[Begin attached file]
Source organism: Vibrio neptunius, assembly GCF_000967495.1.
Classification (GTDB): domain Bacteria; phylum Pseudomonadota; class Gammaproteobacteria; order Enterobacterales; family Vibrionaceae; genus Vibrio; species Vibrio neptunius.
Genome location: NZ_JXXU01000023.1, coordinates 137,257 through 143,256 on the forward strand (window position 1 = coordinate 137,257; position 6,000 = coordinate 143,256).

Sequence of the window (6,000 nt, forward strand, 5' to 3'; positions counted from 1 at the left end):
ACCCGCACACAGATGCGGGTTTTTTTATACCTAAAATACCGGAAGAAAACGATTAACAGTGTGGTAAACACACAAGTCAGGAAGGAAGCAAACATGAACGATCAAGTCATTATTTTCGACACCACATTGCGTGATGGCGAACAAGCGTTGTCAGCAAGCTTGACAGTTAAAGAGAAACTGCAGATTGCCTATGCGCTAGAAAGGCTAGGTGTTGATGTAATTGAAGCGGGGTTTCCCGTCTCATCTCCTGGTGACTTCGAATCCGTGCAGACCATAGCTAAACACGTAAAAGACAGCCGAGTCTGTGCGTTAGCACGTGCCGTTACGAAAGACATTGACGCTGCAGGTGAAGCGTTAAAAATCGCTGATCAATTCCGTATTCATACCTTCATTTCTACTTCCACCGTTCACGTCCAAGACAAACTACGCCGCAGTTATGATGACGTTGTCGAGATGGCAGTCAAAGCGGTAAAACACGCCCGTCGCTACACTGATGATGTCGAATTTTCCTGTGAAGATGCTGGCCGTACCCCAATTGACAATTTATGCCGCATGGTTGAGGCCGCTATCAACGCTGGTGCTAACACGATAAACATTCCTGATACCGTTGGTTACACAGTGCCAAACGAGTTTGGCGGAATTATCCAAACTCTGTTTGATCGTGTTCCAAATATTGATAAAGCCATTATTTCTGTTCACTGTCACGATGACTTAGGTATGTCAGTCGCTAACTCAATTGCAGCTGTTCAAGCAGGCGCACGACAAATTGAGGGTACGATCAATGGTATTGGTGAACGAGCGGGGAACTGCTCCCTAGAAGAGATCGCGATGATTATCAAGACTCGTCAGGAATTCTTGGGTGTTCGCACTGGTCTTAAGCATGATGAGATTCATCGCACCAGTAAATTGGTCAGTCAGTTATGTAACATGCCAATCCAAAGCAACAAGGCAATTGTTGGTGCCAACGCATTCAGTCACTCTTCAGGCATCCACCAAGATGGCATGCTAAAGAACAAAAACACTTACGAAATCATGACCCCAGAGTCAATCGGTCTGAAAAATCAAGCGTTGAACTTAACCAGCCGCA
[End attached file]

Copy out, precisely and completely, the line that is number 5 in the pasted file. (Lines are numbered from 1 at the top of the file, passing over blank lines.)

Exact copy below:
ACCCGCACACAGATGCGGGTTTTTTTATACCTAAAATACCGGAAGAAAACGATTAACAGTGTGGTAAACACACAAGTCAGGAAGGAAGCAAACATGAACGATCAAGTCATTATTTTCGACACCACATTGCGTGATGGCGAACAAGCGTTGTCAGCAAGCTTGACAGTTAAAGAGAAACTGCAGATTGCCTATGCGCTAGAAAGGCTAGGTGTTGATGTAATTGAAGCGGGGTTTCCCGTCTCATCTCCTGGTGACTTCGAATCCGTGCAGACCATAGCTAAACACGTAAAAGACAGCCGAGTCTGTGCGTTAGCACGTGCCGTTACGAAAGACATTGACGCTGCAGGTGAAGCGTTAAAAATCGCTGATCAATTCCGTATTCATACCTTCATTTCTACTTCCACCGTTCACGTCCAAGACAAACTACGCCGCAGTTATGATGACGTTGTCGAGATGGCAGTCAAAGCGGTAAAACACGCCCGTCGCTACACTGATGATGTCGAATTTTCCTGTGAAGATGCTGGCCGTACCCCAATTGACAATTTATGCCGCATGGTTGAGGCCGCTATCAACGCTGGTGCTAACACGATAAACATTCCTGATACCGTTGGTTACACAGTGCCAAACGAGTTTGGCGGAATTATCCAAACTCTGTTTGATCGTGTTCCAAATATTGATAAAGCCATTATTTCTGTTCACTGTCACGATGACTTAGGTATGTCAGTCGCTAACTCAATTGCAGCTGTTCAAGCAGGCGCACGACAAATTGAGGGTACGATCAATGGTATTGGTGAACGAGCGGGGAACTGCTCCCTAGAAGAGATCGCGATGATTATCAAGACTCGTCAGGAATTCTTGGGTGTTCGCACTGGTCTTAAGCATGATGAGATTCATCGCACCAGTAAATTGGTCAGTCAGTTATGTAACATGCCAATCCAAAGCAACAAGGCAATTGTTGGTGCCAACGCATTCAGTCACTCTTCAGGCATCCACCAAGATGGCATGCTAAAGAACAAAAACACTTACGAAATCATGACCCCAGAGTCAATCGGTCTGAAAAATCAAGCGTTGAACTTAACCAGCCGCA